Image Caption : Control Your Blood Pressure : Hypertension is called the "silent killer" because it often has no noticeable symptoms. It may go unnoticed over a period of years until a serious problem appears. Hypertension can cause heart disease, stroke, and kidney disease, and it can permanently damage the eyes, lungs, heart, and kidneys, which is why it`s so important to have your blood pressure checked regularly.
force exerted by the blood against the wall of a vessel or heart chamber; can be described with the more generic term hydrostatic pressure
Measurement of Blood Pressure
Blood pressure is one of the critical parameters measured on virtually every patient in every healthcare setting. The technique used today was developed more than 100 years ago by a pioneering Russian physician, Dr. Nikolai Korotkoff. Turbulent blood flow through the vessels can be heard as a soft ticking while measuring blood pressure; these sounds are known as Korotkoff sounds. The technique of measuring blood pressure requires the use of a sphygmomanometer (a blood pressure cuff attached to a measuring device) and a stethoscope. The technique is as follows:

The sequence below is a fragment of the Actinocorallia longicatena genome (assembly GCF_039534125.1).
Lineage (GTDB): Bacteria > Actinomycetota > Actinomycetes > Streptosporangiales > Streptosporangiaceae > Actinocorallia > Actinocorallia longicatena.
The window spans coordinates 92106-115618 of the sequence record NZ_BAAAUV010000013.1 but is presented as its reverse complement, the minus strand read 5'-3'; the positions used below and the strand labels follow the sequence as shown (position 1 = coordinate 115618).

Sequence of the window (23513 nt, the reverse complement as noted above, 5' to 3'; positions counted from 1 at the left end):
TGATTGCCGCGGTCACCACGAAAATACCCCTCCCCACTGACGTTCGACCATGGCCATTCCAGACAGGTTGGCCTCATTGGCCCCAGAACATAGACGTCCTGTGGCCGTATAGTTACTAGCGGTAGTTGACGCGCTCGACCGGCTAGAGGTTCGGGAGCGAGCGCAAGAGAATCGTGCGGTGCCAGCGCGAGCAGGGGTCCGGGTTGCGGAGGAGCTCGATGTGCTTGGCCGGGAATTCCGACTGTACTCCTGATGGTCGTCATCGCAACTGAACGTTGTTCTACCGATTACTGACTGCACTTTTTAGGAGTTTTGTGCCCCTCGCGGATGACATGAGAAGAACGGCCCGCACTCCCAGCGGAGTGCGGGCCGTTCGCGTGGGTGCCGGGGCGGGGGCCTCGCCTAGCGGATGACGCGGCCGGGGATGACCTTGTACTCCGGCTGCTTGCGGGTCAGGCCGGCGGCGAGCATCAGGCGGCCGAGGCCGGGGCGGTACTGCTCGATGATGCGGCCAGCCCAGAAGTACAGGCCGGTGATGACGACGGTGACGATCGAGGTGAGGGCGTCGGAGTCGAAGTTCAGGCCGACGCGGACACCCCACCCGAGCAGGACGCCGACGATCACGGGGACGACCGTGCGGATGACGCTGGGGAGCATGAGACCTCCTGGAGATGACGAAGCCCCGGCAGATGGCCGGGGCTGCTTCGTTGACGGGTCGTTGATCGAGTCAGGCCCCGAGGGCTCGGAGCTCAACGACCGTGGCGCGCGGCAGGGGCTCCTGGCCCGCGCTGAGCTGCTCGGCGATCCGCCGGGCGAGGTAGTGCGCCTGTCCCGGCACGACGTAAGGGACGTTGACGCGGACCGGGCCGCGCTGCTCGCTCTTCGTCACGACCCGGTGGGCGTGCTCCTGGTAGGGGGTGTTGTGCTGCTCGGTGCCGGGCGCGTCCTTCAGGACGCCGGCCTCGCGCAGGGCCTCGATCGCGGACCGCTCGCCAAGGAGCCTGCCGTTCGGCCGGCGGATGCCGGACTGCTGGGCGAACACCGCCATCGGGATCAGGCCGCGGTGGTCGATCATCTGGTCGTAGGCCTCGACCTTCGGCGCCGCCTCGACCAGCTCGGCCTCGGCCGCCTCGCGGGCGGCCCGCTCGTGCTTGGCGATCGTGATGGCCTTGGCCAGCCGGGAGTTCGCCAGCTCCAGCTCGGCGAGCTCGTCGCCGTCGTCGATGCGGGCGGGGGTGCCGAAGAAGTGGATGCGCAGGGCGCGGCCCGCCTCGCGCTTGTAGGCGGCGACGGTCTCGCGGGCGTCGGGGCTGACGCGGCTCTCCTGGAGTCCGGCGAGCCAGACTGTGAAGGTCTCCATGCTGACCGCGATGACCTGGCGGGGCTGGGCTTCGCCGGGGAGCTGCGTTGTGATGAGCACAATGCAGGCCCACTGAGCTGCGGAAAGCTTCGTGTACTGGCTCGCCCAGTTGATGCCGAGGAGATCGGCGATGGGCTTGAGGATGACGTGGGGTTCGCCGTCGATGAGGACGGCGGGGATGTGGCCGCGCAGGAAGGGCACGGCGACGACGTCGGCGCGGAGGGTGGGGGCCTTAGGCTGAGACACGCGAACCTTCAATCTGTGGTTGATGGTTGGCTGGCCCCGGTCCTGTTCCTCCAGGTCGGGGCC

- The clinician wraps an inflatable cuff tightly around the patient's arm at about the level of the heart.
- The clinician squeezes a rubber pump to inject air into the cuff, raising pressure around the artery and temporarily cutting off blood flow into the patient's arm.
- The clinician places the stethoscope on the patient's antecubital region and, while gradually allowing air within the cuff to escape, listens for the Korotkoff sounds.
Although there are five recognized Korotkoff sounds, only two are normally recorded. Initially, no sounds are heard since there is no blood flow through the vessels, but as air pressure drops, the cuff relaxes, and blood flow returns to the arm. As shown in Figure, the first sound heard through the stethoscope-the first Korotkoff sound-indicates systolic pressure. As more air is released from the cuff, blood is able to flow freely through the brachial artery and all sounds disappear. The point at which the last sound is heard is recorded as the patient's diastolic pressure.